4. Spread Microlearning Out
This principle is rooted in German psychologist Hermann Ebbinghaus’s “Forgetting Curve,” which states that the typical learner forgets a large amount of recently learned new content shortly after being exposed to such content.
So, instead of using the “one and done” approach (learn one micro-module and move onto the next one!), organize your microlearning like a long TV serial: Teach a concept once, and then have a review/recap of it in the next several lessons. Ideally, have learners revisit material from prior micro-modules in 2 days, 2 weeks, and 2 months so they receive “learning boosts” over that time.
5. Use A Mix Of Mediums
Every learner learns differently. That’s why psychologists have tagged learners into 4 broad learning styles: visual, auditory, reading/writing, and kinesthetic. To take advantage of the science behind learning styles, design your microlearning content using a mix of media, such as text, videos, infographics, and audio files.
6. Make It Mobile
Building on the previous principle, choose the formats of your microlearning content carefully. Since micro-learners typically use mobile devices to “learn on the go,” your audio/video and graphics files must take that into consideration. Files/modules that take too long to download, open or refresh will discourage learners from consuming them.
7. Reinforce And Test Frequently
One way to ensure that your micro-content delivers its learning objectives is to frequently verify that the learner has, in fact, understood and retained concepts from the microlearning module. Because each module is comparably shorter than traditional learning content, Instructional Designers would do well to inject frequent revisions and reinforcements along the way.
In a 10-minute module, having a 1-minute test and a 1-minute recap will go a long way to ensuring learners retain content in their long-term memory.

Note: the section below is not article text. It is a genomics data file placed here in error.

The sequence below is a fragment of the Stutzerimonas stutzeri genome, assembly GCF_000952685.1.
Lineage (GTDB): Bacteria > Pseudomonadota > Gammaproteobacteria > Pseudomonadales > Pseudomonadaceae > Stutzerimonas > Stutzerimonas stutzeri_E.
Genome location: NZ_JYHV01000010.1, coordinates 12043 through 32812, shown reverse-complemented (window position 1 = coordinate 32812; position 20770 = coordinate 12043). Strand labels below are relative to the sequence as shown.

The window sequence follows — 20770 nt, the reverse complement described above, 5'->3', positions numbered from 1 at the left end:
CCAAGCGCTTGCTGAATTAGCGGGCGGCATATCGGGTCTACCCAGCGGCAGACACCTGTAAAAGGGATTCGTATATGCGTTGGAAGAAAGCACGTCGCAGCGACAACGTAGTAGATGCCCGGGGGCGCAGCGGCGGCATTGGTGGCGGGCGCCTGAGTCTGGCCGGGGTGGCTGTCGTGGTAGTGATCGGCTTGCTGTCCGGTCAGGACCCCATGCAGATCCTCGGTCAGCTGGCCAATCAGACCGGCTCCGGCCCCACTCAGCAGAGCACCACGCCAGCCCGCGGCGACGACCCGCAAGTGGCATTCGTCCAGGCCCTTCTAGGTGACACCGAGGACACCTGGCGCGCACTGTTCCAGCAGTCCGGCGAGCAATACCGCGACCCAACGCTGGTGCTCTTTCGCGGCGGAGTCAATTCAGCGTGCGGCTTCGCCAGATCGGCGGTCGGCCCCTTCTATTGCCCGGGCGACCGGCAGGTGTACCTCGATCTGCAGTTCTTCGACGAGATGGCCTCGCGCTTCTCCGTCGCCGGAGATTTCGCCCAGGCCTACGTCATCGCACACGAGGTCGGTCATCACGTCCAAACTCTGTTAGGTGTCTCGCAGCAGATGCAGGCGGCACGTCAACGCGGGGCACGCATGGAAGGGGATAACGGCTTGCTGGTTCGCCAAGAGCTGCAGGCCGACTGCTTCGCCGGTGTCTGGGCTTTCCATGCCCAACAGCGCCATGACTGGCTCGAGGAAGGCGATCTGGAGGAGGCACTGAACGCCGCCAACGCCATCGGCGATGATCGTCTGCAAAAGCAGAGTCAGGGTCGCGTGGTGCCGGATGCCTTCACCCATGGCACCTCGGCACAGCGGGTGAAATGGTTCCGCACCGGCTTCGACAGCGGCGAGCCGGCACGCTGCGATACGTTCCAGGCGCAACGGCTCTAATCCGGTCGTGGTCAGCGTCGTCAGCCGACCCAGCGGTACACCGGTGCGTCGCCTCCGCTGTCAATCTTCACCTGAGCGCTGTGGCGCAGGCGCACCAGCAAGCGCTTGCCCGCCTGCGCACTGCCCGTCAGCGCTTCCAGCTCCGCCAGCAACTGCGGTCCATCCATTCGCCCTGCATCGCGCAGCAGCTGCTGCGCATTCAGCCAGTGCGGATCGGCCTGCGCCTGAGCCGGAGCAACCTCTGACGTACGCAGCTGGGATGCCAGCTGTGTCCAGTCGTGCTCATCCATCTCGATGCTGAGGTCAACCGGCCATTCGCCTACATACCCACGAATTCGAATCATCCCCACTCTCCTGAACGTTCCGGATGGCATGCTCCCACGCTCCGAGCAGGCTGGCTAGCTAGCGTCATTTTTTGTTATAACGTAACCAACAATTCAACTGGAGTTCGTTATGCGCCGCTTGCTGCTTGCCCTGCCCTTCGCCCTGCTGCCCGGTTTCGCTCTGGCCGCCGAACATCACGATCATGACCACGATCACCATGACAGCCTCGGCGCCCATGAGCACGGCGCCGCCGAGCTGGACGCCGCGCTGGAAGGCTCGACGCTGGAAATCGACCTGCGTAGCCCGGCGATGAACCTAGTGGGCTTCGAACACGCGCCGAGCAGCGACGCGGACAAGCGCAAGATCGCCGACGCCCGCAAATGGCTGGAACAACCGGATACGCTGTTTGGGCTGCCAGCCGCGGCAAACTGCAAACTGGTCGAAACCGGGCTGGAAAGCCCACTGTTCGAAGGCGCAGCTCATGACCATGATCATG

8. Don’t Make It Too Easy
Just because microlearning revolves around shorter content modules, doesn’t mean Instructional Designers must oversimplify concepts and principles. Don’t dumb it down just because of time constraints. That’ll defeat the objective of quickly imparting essential knowledge on the subject matter.
One way to not oversimplify complex subject matter and still teach multifaceted topics in short bursts is to revisit the content itself. Because a picture paints a thousand words, perhaps you can substitute five slides of intense text into a single infographic or a 5-minute video that illustrates the concept or principle discussed.
Another aspect of this principle of successful microlearning is to not deliberately make quizzes and assessments simpler for learners to ace. And the best way to assess if a learner has understood the complex ideas that the microlearning modules attempted to impart is to administer equally challenging tests and assessments that gauge that understanding.
Smaller Footprint, Bigger Impact
Translated literally, “micro” (small) and “learning” (knowledge, understanding, studying) might be a misnomer, given the huge impact that this learning process can have on how eLearners acquire new knowledge and skills. However, decades of irrefutable psychological research define the underlying theories and principles of microlearning.
The 8 principles for successful microlearning development, discussed above, revolve around how the human brain works, how it learns, understands, and retains new concepts and ideas. Even though micro-courses come with a small footprint, they have a big impact on learning ability.